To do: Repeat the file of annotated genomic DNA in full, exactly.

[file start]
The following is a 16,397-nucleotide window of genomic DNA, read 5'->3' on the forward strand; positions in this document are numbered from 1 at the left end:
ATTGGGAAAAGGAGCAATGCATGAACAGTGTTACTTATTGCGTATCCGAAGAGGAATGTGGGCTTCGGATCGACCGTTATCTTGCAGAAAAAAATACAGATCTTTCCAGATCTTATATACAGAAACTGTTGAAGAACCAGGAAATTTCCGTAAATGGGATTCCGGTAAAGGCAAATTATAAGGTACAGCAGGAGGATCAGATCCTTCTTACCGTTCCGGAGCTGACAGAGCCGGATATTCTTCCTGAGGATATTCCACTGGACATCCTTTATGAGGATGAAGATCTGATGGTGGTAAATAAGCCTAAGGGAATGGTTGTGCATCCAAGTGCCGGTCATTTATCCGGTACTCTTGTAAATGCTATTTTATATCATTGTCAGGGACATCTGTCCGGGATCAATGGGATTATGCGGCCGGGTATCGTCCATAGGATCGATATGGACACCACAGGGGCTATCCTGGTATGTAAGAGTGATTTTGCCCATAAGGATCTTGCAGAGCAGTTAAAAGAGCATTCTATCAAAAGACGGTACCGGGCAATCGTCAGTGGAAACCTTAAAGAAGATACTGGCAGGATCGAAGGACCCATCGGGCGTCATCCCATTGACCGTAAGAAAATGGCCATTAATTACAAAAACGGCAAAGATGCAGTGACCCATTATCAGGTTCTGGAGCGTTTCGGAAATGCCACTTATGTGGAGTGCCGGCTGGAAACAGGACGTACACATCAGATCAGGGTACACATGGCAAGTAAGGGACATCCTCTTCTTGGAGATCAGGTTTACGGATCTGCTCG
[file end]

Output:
The following is a 16,397-nucleotide window of genomic DNA, read 5'->3' on the forward strand; positions in this document are numbered from 1 at the left end:
ATTGGGAAAAGGAGCAATGCATGAACAGTGTTACTTATTGCGTATCCGAAGAGGAATGTGGGCTTCGGATCGACCGTTATCTTGCAGAAAAAAATACAGATCTTTCCAGATCTTATATACAGAAACTGTTGAAGAACCAGGAAATTTCCGTAAATGGGATTCCGGTAAAGGCAAATTATAAGGTACAGCAGGAGGATCAGATCCTTCTTACCGTTCCGGAGCTGACAGAGCCGGATATTCTTCCTGAGGATATTCCACTGGACATCCTTTATGAGGATGAAGATCTGATGGTGGTAAATAAGCCTAAGGGAATGGTTGTGCATCCAAGTGCCGGTCATTTATCCGGTACTCTTGTAAATGCTATTTTATATCATTGTCAGGGACATCTGTCCGGGATCAATGGGATTATGCGGCCGGGTATCGTCCATAGGATCGATATGGACACCACAGGGGCTATCCTGGTATGTAAGAGTGATTTTGCCCATAAGGATCTTGCAGAGCAGTTAAAAGAGCATTCTATCAAAAGACGGTACCGGGCAATCGTCAGTGGAAACCTTAAAGAAGATACTGGCAGGATCGAAGGACCCATCGGGCGTCATCCCATTGACCGTAAGAAAATGGCCATTAATTACAAAAACGGCAAAGATGCAGTGACCCATTATCAGGTTCTGGAGCGTTTCGGAAATGCCACTTATGTGGAGTGCCGGCTGGAAACAGGACGTACACATCAGATCAGGGTACACATGGCAAGTAAGGGACATCCTCTTCTTGGAGATCAGGTTTACGGATCTGCTCG